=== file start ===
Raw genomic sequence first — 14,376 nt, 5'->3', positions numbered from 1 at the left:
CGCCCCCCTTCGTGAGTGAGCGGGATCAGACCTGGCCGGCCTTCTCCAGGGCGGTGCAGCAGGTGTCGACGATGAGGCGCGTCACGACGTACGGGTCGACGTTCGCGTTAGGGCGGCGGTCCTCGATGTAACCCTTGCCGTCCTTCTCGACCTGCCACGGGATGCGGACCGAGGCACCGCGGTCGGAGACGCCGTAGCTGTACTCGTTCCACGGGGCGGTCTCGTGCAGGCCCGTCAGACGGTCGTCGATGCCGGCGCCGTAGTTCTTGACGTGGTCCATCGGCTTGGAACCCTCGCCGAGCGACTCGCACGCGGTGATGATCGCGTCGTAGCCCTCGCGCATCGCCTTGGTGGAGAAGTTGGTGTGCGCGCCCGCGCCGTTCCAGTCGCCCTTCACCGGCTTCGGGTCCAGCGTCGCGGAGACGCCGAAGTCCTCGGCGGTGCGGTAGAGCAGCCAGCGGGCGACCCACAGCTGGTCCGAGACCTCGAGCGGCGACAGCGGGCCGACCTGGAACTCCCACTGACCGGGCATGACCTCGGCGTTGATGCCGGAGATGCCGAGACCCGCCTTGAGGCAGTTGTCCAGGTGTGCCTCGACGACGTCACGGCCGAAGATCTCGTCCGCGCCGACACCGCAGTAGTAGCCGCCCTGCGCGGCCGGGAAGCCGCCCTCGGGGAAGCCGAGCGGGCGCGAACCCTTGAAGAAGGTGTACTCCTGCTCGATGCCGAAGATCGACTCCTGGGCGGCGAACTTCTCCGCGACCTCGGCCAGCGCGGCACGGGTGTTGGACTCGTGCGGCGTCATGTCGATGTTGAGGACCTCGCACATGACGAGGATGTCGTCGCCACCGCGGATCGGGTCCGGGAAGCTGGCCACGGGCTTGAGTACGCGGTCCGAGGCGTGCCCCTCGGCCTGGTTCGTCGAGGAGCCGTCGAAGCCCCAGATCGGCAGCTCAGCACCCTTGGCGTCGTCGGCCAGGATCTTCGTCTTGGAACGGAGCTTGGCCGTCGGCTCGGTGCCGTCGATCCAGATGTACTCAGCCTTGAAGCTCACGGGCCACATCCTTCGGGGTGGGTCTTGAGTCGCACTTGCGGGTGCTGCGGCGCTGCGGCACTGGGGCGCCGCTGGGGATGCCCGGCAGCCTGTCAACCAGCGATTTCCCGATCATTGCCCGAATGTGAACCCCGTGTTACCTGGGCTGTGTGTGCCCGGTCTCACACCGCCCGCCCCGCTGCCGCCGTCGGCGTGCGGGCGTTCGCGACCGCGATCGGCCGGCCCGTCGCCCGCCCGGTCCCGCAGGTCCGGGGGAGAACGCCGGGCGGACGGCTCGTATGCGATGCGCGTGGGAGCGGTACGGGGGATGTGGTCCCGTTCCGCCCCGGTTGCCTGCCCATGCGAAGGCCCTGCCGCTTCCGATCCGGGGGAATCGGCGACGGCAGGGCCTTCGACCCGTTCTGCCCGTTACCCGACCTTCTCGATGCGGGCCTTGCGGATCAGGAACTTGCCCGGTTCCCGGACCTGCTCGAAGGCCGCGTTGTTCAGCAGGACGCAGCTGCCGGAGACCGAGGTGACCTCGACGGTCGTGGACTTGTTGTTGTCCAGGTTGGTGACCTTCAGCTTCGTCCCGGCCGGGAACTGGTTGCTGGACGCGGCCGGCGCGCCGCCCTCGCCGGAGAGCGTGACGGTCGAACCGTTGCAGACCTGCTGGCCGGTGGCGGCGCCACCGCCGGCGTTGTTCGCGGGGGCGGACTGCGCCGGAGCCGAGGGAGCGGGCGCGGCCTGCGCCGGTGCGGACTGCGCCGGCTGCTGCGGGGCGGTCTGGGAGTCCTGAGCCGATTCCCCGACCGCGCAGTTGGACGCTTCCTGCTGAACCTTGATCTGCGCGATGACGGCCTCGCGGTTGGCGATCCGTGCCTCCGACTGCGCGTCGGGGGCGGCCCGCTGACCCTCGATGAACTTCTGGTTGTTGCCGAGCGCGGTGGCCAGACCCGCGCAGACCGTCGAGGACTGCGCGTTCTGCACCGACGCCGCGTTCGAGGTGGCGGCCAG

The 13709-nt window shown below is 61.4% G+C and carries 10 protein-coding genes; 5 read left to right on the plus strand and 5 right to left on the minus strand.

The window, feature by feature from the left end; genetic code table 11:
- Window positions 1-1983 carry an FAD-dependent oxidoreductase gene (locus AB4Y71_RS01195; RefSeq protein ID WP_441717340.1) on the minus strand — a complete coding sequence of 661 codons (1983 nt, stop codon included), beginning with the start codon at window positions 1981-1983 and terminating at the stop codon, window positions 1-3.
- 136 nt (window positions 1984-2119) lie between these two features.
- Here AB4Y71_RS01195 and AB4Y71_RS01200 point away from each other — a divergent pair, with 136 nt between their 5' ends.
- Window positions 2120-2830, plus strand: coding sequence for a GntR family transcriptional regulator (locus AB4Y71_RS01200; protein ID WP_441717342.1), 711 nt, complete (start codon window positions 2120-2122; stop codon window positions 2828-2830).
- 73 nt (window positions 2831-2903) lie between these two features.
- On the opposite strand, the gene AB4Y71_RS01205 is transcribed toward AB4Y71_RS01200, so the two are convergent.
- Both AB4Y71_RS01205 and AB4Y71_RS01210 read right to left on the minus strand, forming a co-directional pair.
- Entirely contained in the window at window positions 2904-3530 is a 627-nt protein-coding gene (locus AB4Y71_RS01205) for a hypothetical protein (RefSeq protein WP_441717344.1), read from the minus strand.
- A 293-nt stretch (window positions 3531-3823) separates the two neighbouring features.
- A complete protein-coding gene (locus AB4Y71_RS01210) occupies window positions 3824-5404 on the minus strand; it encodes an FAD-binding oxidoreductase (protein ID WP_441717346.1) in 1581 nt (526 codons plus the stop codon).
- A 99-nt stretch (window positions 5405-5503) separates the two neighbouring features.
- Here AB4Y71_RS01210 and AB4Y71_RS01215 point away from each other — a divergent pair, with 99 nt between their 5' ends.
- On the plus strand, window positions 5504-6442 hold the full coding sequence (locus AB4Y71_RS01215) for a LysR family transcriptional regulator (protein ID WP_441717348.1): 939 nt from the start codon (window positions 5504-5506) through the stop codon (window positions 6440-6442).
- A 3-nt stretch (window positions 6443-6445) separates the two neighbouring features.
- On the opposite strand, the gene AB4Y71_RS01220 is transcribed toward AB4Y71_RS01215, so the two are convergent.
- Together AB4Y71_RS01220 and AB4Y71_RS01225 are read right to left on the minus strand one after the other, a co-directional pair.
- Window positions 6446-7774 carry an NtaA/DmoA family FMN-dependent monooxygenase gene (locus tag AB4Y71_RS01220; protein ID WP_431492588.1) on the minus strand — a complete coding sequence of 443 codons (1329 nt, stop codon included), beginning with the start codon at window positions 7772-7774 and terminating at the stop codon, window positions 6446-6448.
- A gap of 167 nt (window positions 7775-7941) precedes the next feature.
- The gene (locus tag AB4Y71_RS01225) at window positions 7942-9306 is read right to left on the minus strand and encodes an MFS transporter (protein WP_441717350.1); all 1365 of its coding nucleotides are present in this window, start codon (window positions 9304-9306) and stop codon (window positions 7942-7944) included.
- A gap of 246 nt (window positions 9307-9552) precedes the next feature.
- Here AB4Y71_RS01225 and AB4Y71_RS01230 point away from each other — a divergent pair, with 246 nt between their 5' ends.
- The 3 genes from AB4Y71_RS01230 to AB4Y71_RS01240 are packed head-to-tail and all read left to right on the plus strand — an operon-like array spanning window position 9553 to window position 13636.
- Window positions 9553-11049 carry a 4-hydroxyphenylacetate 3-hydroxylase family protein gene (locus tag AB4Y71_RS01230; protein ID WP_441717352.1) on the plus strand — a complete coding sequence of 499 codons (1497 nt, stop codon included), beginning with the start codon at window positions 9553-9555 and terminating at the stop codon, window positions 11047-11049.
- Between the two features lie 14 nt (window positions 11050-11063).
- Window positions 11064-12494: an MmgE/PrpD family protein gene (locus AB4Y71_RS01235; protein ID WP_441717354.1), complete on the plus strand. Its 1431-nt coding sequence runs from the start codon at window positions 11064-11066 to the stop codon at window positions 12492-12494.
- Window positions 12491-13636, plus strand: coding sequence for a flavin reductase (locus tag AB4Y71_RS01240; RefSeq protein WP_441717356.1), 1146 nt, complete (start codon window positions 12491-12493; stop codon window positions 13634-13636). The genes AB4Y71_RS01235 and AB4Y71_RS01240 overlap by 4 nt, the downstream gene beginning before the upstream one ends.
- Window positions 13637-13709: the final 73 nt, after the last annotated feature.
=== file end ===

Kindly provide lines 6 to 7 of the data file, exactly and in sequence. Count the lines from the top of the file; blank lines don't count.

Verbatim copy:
- 136 nt (window positions 1984-2119) lie between these two features.
- Here AB4Y71_RS01195 and AB4Y71_RS01200 point away from each other — a divergent pair, with 136 nt between their 5' ends.